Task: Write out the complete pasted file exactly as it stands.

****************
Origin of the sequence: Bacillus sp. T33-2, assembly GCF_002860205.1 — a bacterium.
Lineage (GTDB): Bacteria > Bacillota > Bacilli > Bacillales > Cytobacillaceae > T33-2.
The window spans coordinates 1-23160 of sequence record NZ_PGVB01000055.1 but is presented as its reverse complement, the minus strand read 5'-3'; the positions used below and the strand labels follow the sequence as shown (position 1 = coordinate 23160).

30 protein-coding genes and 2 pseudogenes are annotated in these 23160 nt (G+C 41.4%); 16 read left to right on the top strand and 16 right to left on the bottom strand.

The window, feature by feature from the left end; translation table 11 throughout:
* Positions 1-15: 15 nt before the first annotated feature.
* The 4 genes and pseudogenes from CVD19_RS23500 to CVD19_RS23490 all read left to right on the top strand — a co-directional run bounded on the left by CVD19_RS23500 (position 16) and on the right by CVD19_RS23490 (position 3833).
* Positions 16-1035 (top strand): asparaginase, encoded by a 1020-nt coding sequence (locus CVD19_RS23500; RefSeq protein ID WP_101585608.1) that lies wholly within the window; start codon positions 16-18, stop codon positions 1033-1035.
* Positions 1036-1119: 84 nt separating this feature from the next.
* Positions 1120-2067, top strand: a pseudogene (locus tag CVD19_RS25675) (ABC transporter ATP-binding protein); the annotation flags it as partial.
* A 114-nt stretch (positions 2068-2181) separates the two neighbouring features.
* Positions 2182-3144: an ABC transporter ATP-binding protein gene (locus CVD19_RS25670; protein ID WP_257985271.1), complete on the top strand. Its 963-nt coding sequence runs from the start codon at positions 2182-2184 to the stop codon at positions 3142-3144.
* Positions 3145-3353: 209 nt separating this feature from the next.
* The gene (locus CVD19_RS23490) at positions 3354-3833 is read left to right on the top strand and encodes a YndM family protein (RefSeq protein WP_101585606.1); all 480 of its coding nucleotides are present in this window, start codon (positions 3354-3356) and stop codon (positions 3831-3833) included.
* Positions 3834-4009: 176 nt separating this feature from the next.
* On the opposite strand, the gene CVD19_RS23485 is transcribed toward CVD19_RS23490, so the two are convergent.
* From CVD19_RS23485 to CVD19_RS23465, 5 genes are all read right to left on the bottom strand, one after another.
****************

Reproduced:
Origin of the sequence: Bacillus sp. T33-2, assembly GCF_002860205.1 — a bacterium.
Lineage (GTDB): Bacteria > Bacillota > Bacilli > Bacillales > Cytobacillaceae > T33-2.
The window spans coordinates 1-23160 of sequence record NZ_PGVB01000055.1 but is presented as its reverse complement, the minus strand read 5'-3'; the positions used below and the strand labels follow the sequence as shown (position 1 = coordinate 23160).

30 protein-coding genes and 2 pseudogenes are annotated in these 23160 nt (G+C 41.4%); 16 read left to right on the top strand and 16 right to left on the bottom strand.

The window, feature by feature from the left end; translation table 11 throughout:
* Positions 1-15: 15 nt before the first annotated feature.
* The 4 genes and pseudogenes from CVD19_RS23500 to CVD19_RS23490 all read left to right on the top strand — a co-directional run bounded on the left by CVD19_RS23500 (position 16) and on the right by CVD19_RS23490 (position 3833).
* Positions 16-1035 (top strand): asparaginase, encoded by a 1020-nt coding sequence (locus CVD19_RS23500; RefSeq protein ID WP_101585608.1) that lies wholly within the window; start codon positions 16-18, stop codon positions 1033-1035.
* Positions 1036-1119: 84 nt separating this feature from the next.
* Positions 1120-2067, top strand: a pseudogene (locus tag CVD19_RS25675) (ABC transporter ATP-binding protein); the annotation flags it as partial.
* A 114-nt stretch (positions 2068-2181) separates the two neighbouring features.
* Positions 2182-3144: an ABC transporter ATP-binding protein gene (locus CVD19_RS25670; protein ID WP_257985271.1), complete on the top strand. Its 963-nt coding sequence runs from the start codon at positions 2182-2184 to the stop codon at positions 3142-3144.
* Positions 3145-3353: 209 nt separating this feature from the next.
* The gene (locus CVD19_RS23490) at positions 3354-3833 is read left to right on the top strand and encodes a YndM family protein (RefSeq protein WP_101585606.1); all 480 of its coding nucleotides are present in this window, start codon (positions 3354-3356) and stop codon (positions 3831-3833) included.
* Positions 3834-4009: 176 nt separating this feature from the next.
* On the opposite strand, the gene CVD19_RS23485 is transcribed toward CVD19_RS23490, so the two are convergent.
* From CVD19_RS23485 to CVD19_RS23465, 5 genes are all read right to left on the bottom strand, one after another.